At the 2014 Employee Advocacy Summit in Atlanta this September, Liz Bullock will share lessons, methods and cases from some of the world's largest employee advocacy deployments. She worked on social programs at Dell for 3 years and now runs a consultancy that helps large brands train employees and address cultural challenges in employee advocacy.
Below is a short interview I did with her at SXSW last Spring. He insights are very valuable to anyone running an employee advocacy program. Transcript is below the video.
How did you see either the organization or the leadership evolve from when social media started there to 3 years into it, how people either expected it to be used or to create value, or thought it should -- how did that change over time?
Dell got into social media in 2006 and it was really around customer service and listening to customers. Michael (Dell) is a hughe proponent of direct relationships and trying to build the direct model. So, at the time, it was really around that one function, and during the time I spent in the social media community, we recognized its much broader and deeper than that. It;s really to be used across the organization. There are so many incredible benefits. There are ways for HR, recruiting, product group, and sales. That was one way (it evolved) -- thinking about how we embed it into the culture and be a more effective busiess.
There also was a whole evolution in the capabilities of technology. In 2006 when we started, trying to listen to customers was very rudimentary. Everything was built in Excel sheets, and now we have technology where we use Radian6 for the listening command center, are able to get real-time data into NPS (Net Promoter Score) and really understand how we're doing. Traditional NPS can take months for us to calculate, and we now have a real-time NPS capability.
Also, the speed of everything has shifted with the technology.
On the NPS, how does the organization think about that? Is that considered statistically representative of the entire audience, or is it more "directional"?
Dell has created a platform called Social Net Advocacywhich allows them to do very targeted NPS, so they can see within a product how it is doing. They do feel they can get very accurate results with that.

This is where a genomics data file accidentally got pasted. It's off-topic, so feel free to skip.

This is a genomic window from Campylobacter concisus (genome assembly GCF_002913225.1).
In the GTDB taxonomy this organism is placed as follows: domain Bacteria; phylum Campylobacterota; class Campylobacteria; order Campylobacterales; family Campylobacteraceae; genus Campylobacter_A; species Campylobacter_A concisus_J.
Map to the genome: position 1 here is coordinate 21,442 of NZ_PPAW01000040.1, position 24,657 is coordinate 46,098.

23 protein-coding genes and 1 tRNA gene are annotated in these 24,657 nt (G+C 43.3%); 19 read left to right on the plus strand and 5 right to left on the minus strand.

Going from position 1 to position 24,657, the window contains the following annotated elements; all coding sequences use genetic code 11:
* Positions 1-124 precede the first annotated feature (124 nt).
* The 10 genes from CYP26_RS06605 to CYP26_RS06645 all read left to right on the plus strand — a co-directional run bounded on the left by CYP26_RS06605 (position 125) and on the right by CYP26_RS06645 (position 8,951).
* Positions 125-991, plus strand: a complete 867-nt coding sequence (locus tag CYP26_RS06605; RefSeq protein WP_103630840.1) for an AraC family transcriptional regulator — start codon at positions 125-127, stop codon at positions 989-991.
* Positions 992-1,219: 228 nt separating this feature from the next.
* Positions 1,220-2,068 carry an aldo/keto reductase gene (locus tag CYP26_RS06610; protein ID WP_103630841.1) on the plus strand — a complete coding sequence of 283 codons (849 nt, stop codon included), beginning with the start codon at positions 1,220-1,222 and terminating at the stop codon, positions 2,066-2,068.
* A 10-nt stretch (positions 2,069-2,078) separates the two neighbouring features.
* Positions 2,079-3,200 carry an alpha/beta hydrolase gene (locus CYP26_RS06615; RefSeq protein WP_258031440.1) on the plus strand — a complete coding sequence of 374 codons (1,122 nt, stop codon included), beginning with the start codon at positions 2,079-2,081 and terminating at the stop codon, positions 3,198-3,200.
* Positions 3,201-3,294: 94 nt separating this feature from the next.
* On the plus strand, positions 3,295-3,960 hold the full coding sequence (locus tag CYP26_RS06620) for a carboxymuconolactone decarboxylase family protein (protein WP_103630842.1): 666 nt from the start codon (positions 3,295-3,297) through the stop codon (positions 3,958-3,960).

Moving ahead to where you are now, working with various brands in their programs. And then looking ahead to the way this is evoling in thinking about empowering employees in social media, and making that more robust or industrialized inside of organizations, I think one of the things that a lot of organizations wonder about is what's in it for the employee, such as rewards and compensation, and so on. I am wondering if you see organizations trying to create incentives, whether monetary or not, or do you think organizations are more going to say, "it's now part of your job requirements, so get on it."
I'm actually already seeing a shift with some companies, where they are saying this is a requirement. Dell, as an example, in the North American marketing team, they identified five different roles that employees could play. So, one could be a listener, where you're digging into listening data and creating insights around the business. Once coule be a brand advocate, where you;re going out and sharing positive news that relates to you and your community. So the executive, Brian Jones, basically said, "We have the five roles. Everyone in the marketing organization, you have to be part of one of these roles. If you're not, this is gonna impact your performance plan, your rating at the end of the year...", which obviously affects your bonus.
As I step back, I do see the role of the employee changing because I do see that social can allow them to be so much more effective in what they do. And I think the smart marketers are going to say, "We've gotta make this part of the job." If I'm a marketing organization, I want all my marketers listening to the customer. That's the more effective way to do it. If you can get them there through performance plans...
You've gotta be smart about it, as well, and make sure we're rewarding the right behavior. Sometimes organizations don't do that and you can see some mis-steps along the way, but, hopefully, with the right intentions, knowing this is an authentic way to connect with our customers... hopefully it can be better for the business.